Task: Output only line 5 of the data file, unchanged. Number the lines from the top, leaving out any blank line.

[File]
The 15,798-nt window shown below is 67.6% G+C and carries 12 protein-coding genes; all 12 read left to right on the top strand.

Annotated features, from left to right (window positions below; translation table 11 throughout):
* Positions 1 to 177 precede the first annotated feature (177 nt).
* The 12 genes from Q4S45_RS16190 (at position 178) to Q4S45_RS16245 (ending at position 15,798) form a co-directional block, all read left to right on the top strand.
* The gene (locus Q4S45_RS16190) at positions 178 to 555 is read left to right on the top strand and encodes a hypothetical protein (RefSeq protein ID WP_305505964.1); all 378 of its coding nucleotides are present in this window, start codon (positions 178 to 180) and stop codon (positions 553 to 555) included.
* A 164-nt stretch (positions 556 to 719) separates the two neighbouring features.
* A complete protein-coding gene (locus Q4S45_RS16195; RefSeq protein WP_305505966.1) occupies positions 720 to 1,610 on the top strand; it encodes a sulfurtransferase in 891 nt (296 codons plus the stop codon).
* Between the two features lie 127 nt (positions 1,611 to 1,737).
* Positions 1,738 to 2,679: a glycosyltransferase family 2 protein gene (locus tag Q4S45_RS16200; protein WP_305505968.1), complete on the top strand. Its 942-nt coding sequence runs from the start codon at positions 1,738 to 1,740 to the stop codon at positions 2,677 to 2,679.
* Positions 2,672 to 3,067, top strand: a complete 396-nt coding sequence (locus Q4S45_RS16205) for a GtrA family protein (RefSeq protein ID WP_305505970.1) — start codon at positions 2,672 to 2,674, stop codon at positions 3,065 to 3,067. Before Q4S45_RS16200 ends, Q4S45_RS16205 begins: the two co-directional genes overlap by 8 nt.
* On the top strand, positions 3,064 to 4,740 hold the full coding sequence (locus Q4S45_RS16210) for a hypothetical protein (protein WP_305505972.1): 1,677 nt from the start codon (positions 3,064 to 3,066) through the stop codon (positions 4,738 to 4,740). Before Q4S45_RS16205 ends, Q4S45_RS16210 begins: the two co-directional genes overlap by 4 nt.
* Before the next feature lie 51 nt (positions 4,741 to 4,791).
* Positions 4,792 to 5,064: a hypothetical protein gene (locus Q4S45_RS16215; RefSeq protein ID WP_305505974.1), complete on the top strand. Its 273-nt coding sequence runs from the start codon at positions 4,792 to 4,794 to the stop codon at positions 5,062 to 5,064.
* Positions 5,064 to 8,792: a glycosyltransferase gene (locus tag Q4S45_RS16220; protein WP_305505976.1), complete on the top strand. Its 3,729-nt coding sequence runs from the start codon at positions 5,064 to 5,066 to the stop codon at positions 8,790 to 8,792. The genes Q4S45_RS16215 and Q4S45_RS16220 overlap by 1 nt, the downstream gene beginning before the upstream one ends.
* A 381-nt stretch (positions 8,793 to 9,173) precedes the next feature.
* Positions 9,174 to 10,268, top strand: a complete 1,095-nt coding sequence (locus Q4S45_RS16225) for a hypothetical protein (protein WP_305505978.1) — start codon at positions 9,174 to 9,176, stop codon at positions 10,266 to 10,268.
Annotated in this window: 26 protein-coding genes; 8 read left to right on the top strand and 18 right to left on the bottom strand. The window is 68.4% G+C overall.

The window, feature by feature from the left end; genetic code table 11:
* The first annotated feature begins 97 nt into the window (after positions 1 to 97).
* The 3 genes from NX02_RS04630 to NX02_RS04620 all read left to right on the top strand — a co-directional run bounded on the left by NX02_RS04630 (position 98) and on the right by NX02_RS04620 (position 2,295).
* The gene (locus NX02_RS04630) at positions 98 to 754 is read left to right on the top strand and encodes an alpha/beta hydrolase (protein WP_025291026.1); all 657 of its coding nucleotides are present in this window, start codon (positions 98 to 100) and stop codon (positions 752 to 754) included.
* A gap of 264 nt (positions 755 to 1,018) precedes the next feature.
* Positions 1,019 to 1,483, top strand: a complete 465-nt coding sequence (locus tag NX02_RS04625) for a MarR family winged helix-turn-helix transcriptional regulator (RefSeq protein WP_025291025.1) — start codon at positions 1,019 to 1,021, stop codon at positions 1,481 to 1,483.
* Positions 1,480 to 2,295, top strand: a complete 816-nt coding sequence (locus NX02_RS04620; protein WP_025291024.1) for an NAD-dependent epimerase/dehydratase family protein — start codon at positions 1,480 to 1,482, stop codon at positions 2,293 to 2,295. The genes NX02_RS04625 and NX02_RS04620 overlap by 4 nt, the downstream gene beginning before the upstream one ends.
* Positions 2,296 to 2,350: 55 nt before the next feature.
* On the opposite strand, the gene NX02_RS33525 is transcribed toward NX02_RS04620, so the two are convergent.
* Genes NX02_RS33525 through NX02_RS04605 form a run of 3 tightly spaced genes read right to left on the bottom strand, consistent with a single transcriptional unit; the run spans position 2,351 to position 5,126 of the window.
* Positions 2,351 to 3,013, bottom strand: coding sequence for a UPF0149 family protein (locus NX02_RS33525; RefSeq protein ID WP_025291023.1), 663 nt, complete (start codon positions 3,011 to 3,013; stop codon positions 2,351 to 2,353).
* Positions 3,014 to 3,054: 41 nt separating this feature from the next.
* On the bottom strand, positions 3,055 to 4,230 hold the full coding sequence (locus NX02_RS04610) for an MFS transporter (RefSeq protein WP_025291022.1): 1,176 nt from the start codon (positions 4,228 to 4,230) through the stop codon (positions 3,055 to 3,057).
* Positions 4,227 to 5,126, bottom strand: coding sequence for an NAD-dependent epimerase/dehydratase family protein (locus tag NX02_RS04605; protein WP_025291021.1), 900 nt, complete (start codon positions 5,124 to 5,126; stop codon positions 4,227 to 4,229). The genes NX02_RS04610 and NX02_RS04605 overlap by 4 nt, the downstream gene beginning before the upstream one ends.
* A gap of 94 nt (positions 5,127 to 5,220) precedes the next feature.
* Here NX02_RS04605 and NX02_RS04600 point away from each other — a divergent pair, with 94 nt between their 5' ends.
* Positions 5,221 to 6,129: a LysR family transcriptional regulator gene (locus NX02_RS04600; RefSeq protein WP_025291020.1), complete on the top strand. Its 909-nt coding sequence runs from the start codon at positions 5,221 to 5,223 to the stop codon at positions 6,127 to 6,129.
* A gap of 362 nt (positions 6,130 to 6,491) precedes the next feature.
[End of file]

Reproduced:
* The gene (locus Q4S45_RS16190) at positions 178 to 555 is read left to right on the top strand and encodes a hypothetical protein (RefSeq protein ID WP_305505964.1); all 378 of its coding nucleotides are present in this window, start codon (positions 178 to 180) and stop codon (positions 553 to 555) included.